Wednesday, December 31, 2008

Bahamas Historical Society -- January Meetings

The Bahamas Historical Society has an exciting line-up of meetings and speakers for the new year. Please join us for the following presentations:

1. Thursday, January 15th, 2009 – Ward Minnis: “National Identity, Tourism and the Fergusons of Farm Road, 1970-74.”

When majority rule came to the Bahamas in 1967 the black population was in an exuberant mood. Despite their newfound pride though, blacks were still working to serve whites because of the country's economic dependence on the tourism industry. Reports of tourist harassment were soon on the increase and the new government worried that low levels of tourist satisfaction would have dire economic circumstances.

Enter "the Fergusons of Farm Road." This radio soap-opera was designed to educate Bahamians on the importance of tourism to the economy and to thus encourage them to improve their attitudes towards white vacationers. The show started in 1970 and became immensely popular. Thus the show exists on the cross-roads between tourism, economic policy, national identity and cultural production, and as such is worthy of study. The show sheds light on the tensions existing in Bahamian society in this crucial phase of its history. Tensions between the government and the governed, between blacks and whites, and between the tourist and the native, issues of gender, race and the potential for black leadership are all there in the surviving episode scripts. The show also raises questions about the media as a form of social control.

2. Thursday, January 22nd, 2009 – Dr. Munir Rashad, Secretary of Jamaat-ul-Islaam of the Commonwealth of the Bahamas: “The History of Islaam in the Bahamas.”

By inviting Dr. Rashad to talk about the history of Islam in the Bahamas, we hope to illustrate that Bahamian history and culture is indeed rich and multi-facetted. May this be the first in a series of lectures to include groups that are often “overlooked” in the Bahamian mainstream.

3. Thursday, January 29th, 2009 – Dr. Peter T. Dalleo: “‘That Boasted Land of Negro Liberty’: Afro-Bahamian Sailors and the Union Navy During the U.S. Civil War.”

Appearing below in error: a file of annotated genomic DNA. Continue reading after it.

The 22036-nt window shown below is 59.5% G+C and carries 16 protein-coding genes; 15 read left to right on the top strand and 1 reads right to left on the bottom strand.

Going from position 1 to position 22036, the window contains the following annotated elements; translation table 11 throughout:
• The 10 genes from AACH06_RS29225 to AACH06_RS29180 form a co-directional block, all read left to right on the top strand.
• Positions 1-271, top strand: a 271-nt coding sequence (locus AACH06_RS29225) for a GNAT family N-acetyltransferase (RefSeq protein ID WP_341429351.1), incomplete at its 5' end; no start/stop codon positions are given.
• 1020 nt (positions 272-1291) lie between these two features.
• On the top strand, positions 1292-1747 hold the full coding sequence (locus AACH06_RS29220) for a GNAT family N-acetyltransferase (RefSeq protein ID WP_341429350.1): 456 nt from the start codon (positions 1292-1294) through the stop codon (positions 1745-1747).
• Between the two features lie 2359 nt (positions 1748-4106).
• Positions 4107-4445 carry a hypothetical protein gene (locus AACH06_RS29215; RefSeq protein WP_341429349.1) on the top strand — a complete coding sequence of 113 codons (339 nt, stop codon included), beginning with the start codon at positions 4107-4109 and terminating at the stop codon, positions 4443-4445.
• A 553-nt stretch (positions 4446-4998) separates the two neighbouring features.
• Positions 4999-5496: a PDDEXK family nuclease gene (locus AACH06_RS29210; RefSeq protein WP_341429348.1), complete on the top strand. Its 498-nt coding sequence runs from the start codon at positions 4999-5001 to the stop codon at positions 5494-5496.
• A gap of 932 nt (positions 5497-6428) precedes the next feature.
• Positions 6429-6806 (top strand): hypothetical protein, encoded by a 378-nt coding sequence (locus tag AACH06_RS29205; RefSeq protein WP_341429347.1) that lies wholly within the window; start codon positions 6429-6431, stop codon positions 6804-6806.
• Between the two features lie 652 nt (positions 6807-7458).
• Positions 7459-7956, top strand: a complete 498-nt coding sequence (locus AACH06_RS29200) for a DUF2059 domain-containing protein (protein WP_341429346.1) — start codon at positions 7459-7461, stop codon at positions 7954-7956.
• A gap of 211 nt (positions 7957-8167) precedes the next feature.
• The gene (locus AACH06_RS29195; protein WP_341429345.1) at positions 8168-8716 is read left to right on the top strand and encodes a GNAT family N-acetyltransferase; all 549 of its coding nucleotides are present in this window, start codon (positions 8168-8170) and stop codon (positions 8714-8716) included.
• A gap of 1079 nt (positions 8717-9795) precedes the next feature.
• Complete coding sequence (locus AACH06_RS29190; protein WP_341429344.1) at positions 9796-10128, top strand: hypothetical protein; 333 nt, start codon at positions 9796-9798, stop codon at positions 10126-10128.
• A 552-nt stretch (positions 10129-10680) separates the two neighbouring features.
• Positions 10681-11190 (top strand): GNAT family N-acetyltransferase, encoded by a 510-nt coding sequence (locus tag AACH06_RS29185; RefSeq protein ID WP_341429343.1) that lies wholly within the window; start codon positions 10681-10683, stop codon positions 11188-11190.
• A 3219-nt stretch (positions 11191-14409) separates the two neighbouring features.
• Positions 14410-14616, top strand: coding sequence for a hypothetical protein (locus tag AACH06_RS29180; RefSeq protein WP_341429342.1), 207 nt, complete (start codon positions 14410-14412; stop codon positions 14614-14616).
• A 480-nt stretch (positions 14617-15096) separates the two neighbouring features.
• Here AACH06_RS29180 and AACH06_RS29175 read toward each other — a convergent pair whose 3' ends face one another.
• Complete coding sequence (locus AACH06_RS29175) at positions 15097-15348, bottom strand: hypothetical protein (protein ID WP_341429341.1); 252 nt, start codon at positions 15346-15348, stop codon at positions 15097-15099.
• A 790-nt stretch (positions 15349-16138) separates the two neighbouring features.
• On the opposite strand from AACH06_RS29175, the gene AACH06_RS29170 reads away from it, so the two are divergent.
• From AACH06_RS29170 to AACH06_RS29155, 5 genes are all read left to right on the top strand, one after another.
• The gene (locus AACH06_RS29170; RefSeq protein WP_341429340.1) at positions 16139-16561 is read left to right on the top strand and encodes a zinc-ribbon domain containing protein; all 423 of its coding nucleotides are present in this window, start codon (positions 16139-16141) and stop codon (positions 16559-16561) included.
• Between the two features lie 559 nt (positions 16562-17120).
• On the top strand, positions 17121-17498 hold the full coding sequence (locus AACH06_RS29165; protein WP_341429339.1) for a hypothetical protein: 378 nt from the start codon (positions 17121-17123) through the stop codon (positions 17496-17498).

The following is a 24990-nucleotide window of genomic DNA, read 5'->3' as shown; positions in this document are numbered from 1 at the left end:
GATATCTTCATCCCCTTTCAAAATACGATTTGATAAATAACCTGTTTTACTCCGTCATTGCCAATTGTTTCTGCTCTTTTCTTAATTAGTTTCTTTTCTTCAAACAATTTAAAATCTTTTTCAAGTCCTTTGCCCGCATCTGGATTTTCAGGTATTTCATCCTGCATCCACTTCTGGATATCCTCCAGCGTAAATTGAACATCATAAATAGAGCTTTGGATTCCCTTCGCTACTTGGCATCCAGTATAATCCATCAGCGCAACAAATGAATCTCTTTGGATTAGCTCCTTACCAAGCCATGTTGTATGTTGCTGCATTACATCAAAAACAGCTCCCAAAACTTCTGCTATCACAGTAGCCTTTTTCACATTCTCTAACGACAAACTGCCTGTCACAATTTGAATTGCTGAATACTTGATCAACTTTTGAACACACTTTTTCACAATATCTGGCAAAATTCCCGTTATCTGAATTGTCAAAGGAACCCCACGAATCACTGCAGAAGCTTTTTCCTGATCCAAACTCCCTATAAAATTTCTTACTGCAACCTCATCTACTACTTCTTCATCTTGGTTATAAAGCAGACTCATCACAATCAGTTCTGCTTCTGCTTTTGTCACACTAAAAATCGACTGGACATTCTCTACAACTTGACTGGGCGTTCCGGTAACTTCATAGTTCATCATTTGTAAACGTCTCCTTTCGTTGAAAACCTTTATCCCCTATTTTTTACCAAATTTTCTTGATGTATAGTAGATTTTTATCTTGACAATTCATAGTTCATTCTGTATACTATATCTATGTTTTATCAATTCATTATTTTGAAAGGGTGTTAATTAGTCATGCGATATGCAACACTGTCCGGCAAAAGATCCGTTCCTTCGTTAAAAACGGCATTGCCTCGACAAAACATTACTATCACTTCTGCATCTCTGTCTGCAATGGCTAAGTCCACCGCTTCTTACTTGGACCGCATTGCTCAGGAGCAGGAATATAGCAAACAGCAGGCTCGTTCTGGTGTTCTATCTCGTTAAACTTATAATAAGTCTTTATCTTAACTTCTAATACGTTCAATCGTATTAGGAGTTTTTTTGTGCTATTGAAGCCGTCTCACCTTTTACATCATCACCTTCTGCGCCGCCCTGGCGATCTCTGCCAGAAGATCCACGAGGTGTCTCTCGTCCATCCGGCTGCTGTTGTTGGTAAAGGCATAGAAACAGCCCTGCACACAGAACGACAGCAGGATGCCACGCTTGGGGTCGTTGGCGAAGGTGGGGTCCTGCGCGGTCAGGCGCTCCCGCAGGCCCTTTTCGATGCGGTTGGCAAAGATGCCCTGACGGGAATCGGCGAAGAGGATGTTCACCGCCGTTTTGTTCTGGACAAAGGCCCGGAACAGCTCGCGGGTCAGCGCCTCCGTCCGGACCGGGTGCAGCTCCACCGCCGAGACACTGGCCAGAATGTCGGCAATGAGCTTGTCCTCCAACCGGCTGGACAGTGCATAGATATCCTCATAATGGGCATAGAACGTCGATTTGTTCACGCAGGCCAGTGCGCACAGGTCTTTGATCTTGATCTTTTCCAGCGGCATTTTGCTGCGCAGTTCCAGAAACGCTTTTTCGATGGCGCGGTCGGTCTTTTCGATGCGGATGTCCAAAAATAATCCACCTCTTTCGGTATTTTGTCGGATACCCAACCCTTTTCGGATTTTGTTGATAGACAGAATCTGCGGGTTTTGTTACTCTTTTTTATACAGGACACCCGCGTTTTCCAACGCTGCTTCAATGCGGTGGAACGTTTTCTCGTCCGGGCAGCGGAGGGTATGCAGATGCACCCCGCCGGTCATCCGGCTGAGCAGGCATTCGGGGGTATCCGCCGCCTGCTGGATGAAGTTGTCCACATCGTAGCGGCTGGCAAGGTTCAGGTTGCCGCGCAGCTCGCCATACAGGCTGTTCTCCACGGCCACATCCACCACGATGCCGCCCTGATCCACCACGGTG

Dr. Dalleo has identified 62 sailors about whom he will present a group profile that includes their place of birth, occupation prior to enlistment, age at enlistment and where enlisted, names and types of vessels on which they served. He has chosen a few of them to highlight as examples of types of actions in which they were involved and an assessment of their contribution to the war effort. He will also speculate about the reasons that they enlisted in the Union Navy.

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Wednesday, December 24, 2008

¡Feliz Navidad!

El Ayuntamiento (City Hall), Higüey, Dominican Republic.

Plaza de la Hispanidad, Santo Domingo, Dominican Republic

El Ayuntamiento (City Hall), Higüey, Dominican Republic.

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Bahamas Watch

The Bahama Journal reports that "An early morning fire gutted one of the holding dorms at the Carmichael Road Detention Centre on Monday, leaving immigration officials scrambling to place 21 illegal immigrants in new quarters."

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Tuesday, December 16, 2008

Victims Families Call for Halt to Death Penalty

Recent protests to resume the death penalty in the Bahamas have prompted a member of Murder Victims' Families for Human Rights to write a letter to the Tribune arguing that killing murderers is not the solution to murder.
Twenty years ago, two shotgun blasts took my father's life in the doorway of our family home, right in front of my mother's eyes. That day changed my family forever, and as a result I feel a unique solidarity and kinship with anyone who has suffered the devastating loss of a family member to murder. I share the grief, outrage, and desire for recognition felt by the victims' family members who marched in the streets last month. Where we differ, however, is in regard to whether the death penalty is the best way to address our pain, our loss, and the injustices we have experienced.
Read the rest of the letter here.

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Monday, December 15, 2008

Women in Ministry: Cheryl Allen

Ethics Daily has recently run a compelling and inspirational series of articles (see here and here) on the Rev. Cheryl Allen, who is believed to be the only female Baptist senior pastor in all of Africa. She is the former pastor of Berea Baptist Church, which is located in one of the roughest, highest crime neighborhoods in Johannesburg, South Africa. Presently, she serves on the executive board of the Baptist Union of Africa. She is best known for her work with Door of Hope, a ministry that she founded to save abandoned HIV-infected infants, nurse them to health, and put them up for adoption.

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Saturday, December 13, 2008

R.I.P., Amparo Palacios, 1939?-2008

In memory of Amparo Palacios, Baptist peacemaker extraordinaire:

Peace Activist Amparo Lopez Palacios; Fought U.S. Aid to Salvadoran Military

By Patricia Sullivan
Washington Post Staff Writer
Thursday, December 11, 2008; B05

Amparo Lopez Palacios, 69, a Mexican-born peace activist who fled El Salvador in 1989 under armed guard and then lobbied Congress to stop U.S. aid to the Salvadoran military, died of lung cancer Nov. 14 at the Washington Home hospice.

Mrs. Palacios and her husband, the Rev. Edgar Palacios, had worked to stop the 1980-92 civil war in the Central American nation, actions that landed them on the military junta's death-squad list.

It was a violent time -- in March 1980, Archbishop Óscar Romero was shot during Mass, a month after publicly asking the U.S. government to stop military aid to the government. At his funeral, bombers and snipers massacred 42 mourners.